**[0047]**This present invention introduces a new approach using wavelet design and machine learning in which the filter coefficients of a new wavelet, namely (WGM1.0) specifically designed for islanding detection, are determined using Procrustes analysis. The IEEE 13-bus system is chosen to exemplify, through numerical results, the validity of the proposed concept.

**[0048]**The results have shown that different wavelets may affect the performance of the classification model, which is emphasized by the large variance between accuracy and F-measure values FIGS. 4(a)-4(c).

**[0049]**While Bagging and Boosting show different recall (r) values in case of Coiflets, Daubechies, and Symlets wavelet families, the variance in recall values is eliminated in case of WGM1.0. Using both methods (Bagging and Boosting) provide highest recall accuracy and F-measure values compared to other wavelets. Moreover, the results indicate that the use of SVM classifier with the newly designed wavelet (WGM1.0) can completely eliminate the misclassification error in the testing data set by achieving the highest accuracy and F-measure values FIG. 4(a) and therefore the apparent challenging cases to WGM 1.0 are because of ETC model over-fitting.

**[0050]**This reflects the high adaptability of WGM1.0 to island signal pattern, which has been confirmed by the improvement in classification results obtained by ETC using majority voting scheme.

**[0051]**The foregoing is considered as illustrative only of the principles of the invention. Further, since numerous modifications and changes will readily occur to those skilled in the art, it is not desired to limit the invention to the exact construction and operation shown and described, and accordingly, all suitable modifications and equivalents may be resorted to, falling within the scope of the invention.

**[0052]**With respect to the above description, it is to be realized that the optimum relationships for the parts of the invention in regard to form, materials, function and manner of operation, assembly and use are deemed readily apparent and obvious to those skilled in the art, and all equivalent relationships to those illustrated in the drawings and described in the specification are intended to be encompassed by the present invention.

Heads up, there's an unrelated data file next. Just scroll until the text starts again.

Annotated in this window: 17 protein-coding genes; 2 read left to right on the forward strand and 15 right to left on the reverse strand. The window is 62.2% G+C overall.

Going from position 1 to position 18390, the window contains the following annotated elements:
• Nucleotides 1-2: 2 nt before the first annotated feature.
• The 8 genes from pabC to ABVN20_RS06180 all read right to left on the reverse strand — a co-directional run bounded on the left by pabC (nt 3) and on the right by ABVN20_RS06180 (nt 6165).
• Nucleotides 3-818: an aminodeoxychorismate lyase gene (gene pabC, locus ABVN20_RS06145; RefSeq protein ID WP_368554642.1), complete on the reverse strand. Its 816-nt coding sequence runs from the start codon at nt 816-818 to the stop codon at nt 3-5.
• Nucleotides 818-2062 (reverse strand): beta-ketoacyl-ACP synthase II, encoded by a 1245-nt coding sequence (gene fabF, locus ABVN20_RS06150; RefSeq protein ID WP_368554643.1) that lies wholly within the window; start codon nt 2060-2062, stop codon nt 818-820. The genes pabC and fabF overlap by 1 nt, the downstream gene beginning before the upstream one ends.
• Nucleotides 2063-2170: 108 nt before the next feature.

**Tables**:

**TABLE**-US-00001

**[0053]**TABLE I New generated wavelet Proposed name Dissimilarity Index (d) First new wavelet WGM 1.0 0.183887192 Second new wavelet WGM 1.1 0.184066702 Third new wavelet WGM 1.2 0.184124251 Fourth new wavelet WGM 1.3 0.184124522

**TABLE**-US-00002 TABLE II Low-pass filter (h

_{0}(k)) High-pass filter (h

_{1}(k)) 0.68556 0.49809 -0.22276 -0.16184 -0.14209 0.43177 0.43177 0.14209 0.16184 -0.22276 0.49809 -0.68556

**TABLE**-US-00003 TABLE III Switch Status Islanding Scenario DGs in the Island S1 S4 S5 First scenario DG1 Closed Open Open Second scenario DG1 and DG2 Closed Closed Open Third scenario DG1 and DG3 Closed Open closed

**TABLE**-US-00004 TABLE IV Predicted Class ILND NILND Actual ILND 99 (TP) 44 (FN) Class NILND 0 (FP) 330 (TN)

**TABLE**-US-00005 TABLE V Wavelet-based SVM model Confidence Interval COIF 3 0.801235-0.867731 COIF 5 0.930597-0.969096 DB 4 0.751769-0.824947 DB 10 0.826362-0.88829 SYM 4 0.903602-0.949866 SYM 8 0.903602-0.949866 SYM 10 0.877447-0.929995 WGM1.0 0.991944-1.000000

**TABLE**-US-00006 TABLE VI Wavelet-based ETC model Confidence Interval COIF 3 0.877421-0.929974 COIF 5 0.930583-0.969086 DB 4 0.751766-0.824944 DB 10 0.930583-0.969086 SYM 4 0.751766-0.824944 SYM 8 0.826324-0.888797 SYM 10 0.776404-0.846444 WGM1.0 0.958840-0.986965

**TABLE**-US-00007 TABLE VII Wavelet-based ETC model Confidence Interval COIF 3 0.8541691-0.909567 COIF 5 0.7030006-0.781430 DB 4 0.727307-0.803267 DB 10 0.776404-0.846444 SYM 4 0.727307-0.803267 SYM 8 0.776404-0.846444 SYM 10 0.801245-0.867739 WGM1.0 0.958840-0.986965

**TABLE**-US-00008 TABLE VIII Predicted Class ILND NILND Actual ILND 143(TP) 0 (FN) Class NILND .sup. 0 (FP) 330 (TN)

**TABLE**-US-00009 TABLE IX Inverter-based Inverter-based Synchronous DG1 at Bus DG2 at Bus DG3 at Bus DG Parameter 671 634 671 Nominal Power 2 MW 0.6 MW 0.6 MW Nominal Voltage 690 V 690 V 690 V Nominal Frequency 60 Hz 60 Hz 60 Hz Stator Resistance 0.0054 pu 0.0054 pu 0.0054 pu Rotor Resistance 0.00607 pu 0.00607 pu 0.00607 pu Stator Leakage 0.1 pu 0.1 pu 0.1 pu Reactance Magnetizing 4.5 pu 4.5 pu 3.86 pu Reactance Rotor Leakage 0.11 pu 0.11 pu 0.122 pu Reactance